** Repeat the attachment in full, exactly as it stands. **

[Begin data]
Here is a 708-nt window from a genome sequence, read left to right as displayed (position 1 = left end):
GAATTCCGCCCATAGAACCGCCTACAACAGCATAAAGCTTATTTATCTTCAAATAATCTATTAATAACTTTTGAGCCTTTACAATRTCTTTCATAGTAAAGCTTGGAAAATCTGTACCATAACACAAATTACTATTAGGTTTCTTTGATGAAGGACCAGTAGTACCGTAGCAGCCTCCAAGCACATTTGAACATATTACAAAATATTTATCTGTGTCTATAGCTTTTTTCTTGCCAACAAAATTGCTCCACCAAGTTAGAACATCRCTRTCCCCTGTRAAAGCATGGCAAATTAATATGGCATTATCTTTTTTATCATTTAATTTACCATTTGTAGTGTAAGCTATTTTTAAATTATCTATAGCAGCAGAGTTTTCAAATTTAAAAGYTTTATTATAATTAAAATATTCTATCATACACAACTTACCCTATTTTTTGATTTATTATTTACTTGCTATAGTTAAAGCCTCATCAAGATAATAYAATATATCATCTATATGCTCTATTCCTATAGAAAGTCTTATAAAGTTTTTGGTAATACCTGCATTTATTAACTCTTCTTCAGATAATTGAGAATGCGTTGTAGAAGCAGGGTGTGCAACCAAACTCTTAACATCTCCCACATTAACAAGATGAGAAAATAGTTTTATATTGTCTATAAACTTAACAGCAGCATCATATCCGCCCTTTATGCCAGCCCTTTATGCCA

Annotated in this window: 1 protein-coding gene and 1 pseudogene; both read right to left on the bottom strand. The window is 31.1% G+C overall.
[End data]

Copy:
Here is a 708-nt window from a genome sequence, read left to right as displayed (position 1 = left end):
GAATTCCGCCCATAGAACCGCCTACAACAGCATAAAGCTTATTTATCTTCAAATAATCTATTAATAACTTTTGAGCCTTTACAATRTCTTTCATAGTAAAGCTTGGAAAATCTGTACCATAACACAAATTACTATTAGGTTTCTTTGATGAAGGACCAGTAGTACCGTAGCAGCCTCCAAGCACATTTGAACATATTACAAAATATTTATCTGTGTCTATAGCTTTTTTCTTGCCAACAAAATTGCTCCACCAAGTTAGAACATCRCTRTCCCCTGTRAAAGCATGGCAAATTAATATGGCATTATCTTTTTTATCATTTAATTTACCATTTGTAGTGTAAGCTATTTTTAAATTATCTATAGCAGCAGAGTTTTCAAATTTAAAAGYTTTATTATAATTAAAATATTCTATCATACACAACTTACCCTATTTTTTGATTTATTATTTACTTGCTATAGTTAAAGCCTCATCAAGATAATAYAATATATCATCTATATGCTCTATTCCTATAGAAAGTCTTATAAAGTTTTTGGTAATACCTGCATTTATTAACTCTTCTTCAGATAATTGAGAATGCGTTGTAGAAGCAGGGTGTGCAACCAAACTCTTAACATCTCCCACATTAACAAGATGAGAAAATAGTTTTATATTGTCTATAAACTTAACAGCAGCATCATATCCGCCCTTTATGCCAGCCCTTTATGCCA

Annotated in this window: 1 protein-coding gene and 1 pseudogene; both read right to left on the bottom strand. The window is 31.1% G+C overall.